Are the participants of the Manhattan Project morally responsible, partially responsible, or not at all responsible for the effects of the atomic bomb?
In order to determine whether the participants of the Manhattan Project were in any way responsible for the effects of the bomb, we need to provide some definitions. By participant, we mean the scientists and researchers involved in the research and development of the atomic bomb, and not the military or political leadership involved in the project. We also need to restrict the effects of the atomic bomb to the human toll resulting from dropping the nuclear devices on Hiroshima and Nagasaki, both immediate and long term. With those definitions and qualifiers in place, the participants were not morally responsible for the effects of the bomb.
The moral responsibilities of scientists are no greater than those of the rest of society, and given the context and limitations of their research responsibilities, their moral responsibilities are limited to the decisions and course of actions available to them. Scientists and researchers are presumed to be autonomous moral agents, responsible for their own rational choices. The decision to deploy the nuclear weapon was not in the realm of responsibility of the participants of the project. The military and political leaders bear the responsibility for using the weapon on the city of Hiroshima and 3 days later on Nagasaki. However, those leaders would not have had the opportunity to use the bomb if the participants had not designed and built the device. So how far does the chain of responsibility extend?
As stated above, the moral responsibilities of the participants need to be examined in the context of the actions and decisions available to them. Examining their decision to continue the design and development of the bomb after VE day should be weighed against their holding to general moral principles. VE day celebrated the removal of the initial political reason for the development of the bomb. That political reason was officially tied to the threat posed by the prospective development of nuclear weapons by Nazi Germany.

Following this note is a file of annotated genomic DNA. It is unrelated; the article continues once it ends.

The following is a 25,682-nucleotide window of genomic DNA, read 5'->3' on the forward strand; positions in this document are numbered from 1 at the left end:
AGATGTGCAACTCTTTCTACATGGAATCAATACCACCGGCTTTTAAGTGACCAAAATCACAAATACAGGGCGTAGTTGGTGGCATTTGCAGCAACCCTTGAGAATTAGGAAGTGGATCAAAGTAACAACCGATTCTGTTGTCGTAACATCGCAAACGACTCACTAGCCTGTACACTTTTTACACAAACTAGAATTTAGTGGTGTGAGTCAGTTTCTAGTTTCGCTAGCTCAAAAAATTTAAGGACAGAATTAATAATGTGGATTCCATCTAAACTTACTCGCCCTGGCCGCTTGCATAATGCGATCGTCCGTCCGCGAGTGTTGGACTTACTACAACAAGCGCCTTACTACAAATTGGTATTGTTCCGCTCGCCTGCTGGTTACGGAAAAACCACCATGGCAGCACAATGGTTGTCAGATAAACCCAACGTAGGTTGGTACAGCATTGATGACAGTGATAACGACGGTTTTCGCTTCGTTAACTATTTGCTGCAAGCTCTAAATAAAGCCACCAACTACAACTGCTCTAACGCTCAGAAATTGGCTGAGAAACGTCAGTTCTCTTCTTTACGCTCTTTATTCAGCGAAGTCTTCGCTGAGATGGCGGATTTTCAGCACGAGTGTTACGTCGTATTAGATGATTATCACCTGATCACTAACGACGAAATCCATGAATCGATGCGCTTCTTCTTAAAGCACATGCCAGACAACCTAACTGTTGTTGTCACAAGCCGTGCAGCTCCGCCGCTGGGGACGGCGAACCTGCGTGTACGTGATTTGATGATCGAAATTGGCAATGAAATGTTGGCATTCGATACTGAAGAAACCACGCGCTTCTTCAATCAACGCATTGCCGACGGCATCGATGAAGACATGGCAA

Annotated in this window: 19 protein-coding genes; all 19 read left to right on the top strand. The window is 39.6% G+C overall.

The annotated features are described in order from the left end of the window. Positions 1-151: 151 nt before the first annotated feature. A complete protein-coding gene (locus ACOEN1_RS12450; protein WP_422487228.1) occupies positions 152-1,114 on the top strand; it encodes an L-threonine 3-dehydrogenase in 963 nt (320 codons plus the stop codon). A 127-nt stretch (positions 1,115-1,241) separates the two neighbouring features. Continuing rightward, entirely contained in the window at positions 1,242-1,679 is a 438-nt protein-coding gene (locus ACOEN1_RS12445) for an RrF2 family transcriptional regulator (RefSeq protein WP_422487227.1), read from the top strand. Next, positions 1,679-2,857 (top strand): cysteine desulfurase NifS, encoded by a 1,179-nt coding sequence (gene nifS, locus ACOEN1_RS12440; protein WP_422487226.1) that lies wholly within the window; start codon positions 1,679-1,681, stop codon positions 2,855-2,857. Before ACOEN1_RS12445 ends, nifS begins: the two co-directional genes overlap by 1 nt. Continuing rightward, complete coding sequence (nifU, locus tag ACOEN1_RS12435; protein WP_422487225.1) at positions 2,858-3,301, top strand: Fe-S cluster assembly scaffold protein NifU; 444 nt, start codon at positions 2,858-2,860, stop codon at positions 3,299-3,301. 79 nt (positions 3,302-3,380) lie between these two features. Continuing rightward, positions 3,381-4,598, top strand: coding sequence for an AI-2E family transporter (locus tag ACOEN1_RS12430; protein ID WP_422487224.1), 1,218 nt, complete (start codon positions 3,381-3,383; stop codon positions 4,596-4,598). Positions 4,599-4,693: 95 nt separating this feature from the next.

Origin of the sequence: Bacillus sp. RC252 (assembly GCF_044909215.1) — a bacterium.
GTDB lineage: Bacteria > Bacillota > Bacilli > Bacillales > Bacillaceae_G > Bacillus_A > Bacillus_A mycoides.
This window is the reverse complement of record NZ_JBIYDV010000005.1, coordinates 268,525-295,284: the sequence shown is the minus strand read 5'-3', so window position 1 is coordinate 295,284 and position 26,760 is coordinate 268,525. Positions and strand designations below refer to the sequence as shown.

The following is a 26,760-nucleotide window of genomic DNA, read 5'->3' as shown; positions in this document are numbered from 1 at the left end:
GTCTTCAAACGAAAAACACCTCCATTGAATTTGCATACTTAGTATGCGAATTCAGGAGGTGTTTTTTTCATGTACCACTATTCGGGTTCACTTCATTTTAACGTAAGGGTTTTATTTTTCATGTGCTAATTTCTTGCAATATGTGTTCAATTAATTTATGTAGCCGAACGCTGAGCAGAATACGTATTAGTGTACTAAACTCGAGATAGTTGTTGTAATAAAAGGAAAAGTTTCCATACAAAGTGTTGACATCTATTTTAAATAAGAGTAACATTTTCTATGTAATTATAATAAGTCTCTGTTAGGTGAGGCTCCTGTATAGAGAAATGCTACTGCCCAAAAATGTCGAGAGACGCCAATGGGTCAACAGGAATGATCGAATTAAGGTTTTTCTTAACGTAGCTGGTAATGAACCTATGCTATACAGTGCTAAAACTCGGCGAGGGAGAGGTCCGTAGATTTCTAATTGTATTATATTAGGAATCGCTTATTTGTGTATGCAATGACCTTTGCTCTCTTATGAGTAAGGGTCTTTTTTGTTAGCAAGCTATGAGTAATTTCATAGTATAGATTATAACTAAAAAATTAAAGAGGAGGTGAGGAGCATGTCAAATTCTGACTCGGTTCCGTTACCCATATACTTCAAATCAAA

In terms of the participant’s employment duties, the participants can be shown to generally follow the principles of non-malfeasance, beneficence, autonomy and justice. In the context of the Second World War, the researchers did not inflict unjustified harm. In fact, the direct actions and decisions made by the participants did not cause any immediate nor foreseen harm beyond that expected in war. The participants acted in a way that indicates that they intended to benefit not only society, but also science, given the limitation of what intelligence they possessed about the war situation. Along those lines, they also worked to promote justice in the world, by doing their best to contribute to a device that they believed would be used to bring the war to a rapid end. Lastly, they provided information and knowledge to the supposed rational individuals who would make the ultimate decision to deploy the destructive power of the weapon they designed and built. By continuing in their work, they did not deprive the individuals that they worked for of the autonomy to make their own informed and presumably responsible decisions.
Much can be said about the principle of autonomy. If the Manhattan Project participants had stopped their work, they would have deprived the military and political leaders of their autonomy to make a responsible decision. Another set of scientists also designed and built a different form of weapon of mass destruction, which fortunately had not been deployed in the war. The researchers who refined nerve agents and other deadly chemical weapons did not deprive their superiors of the autonomy to make responsible decisions. The rational choice made by the leaders was to not use those weapons, and there was no expectation that those same leaders would not make a rational choice with the atomic bomb. The chain of responsibility extends only to those that made the decision to use the bomb, to those that used the information and technology provided to them to cause actual harm, destruction and death.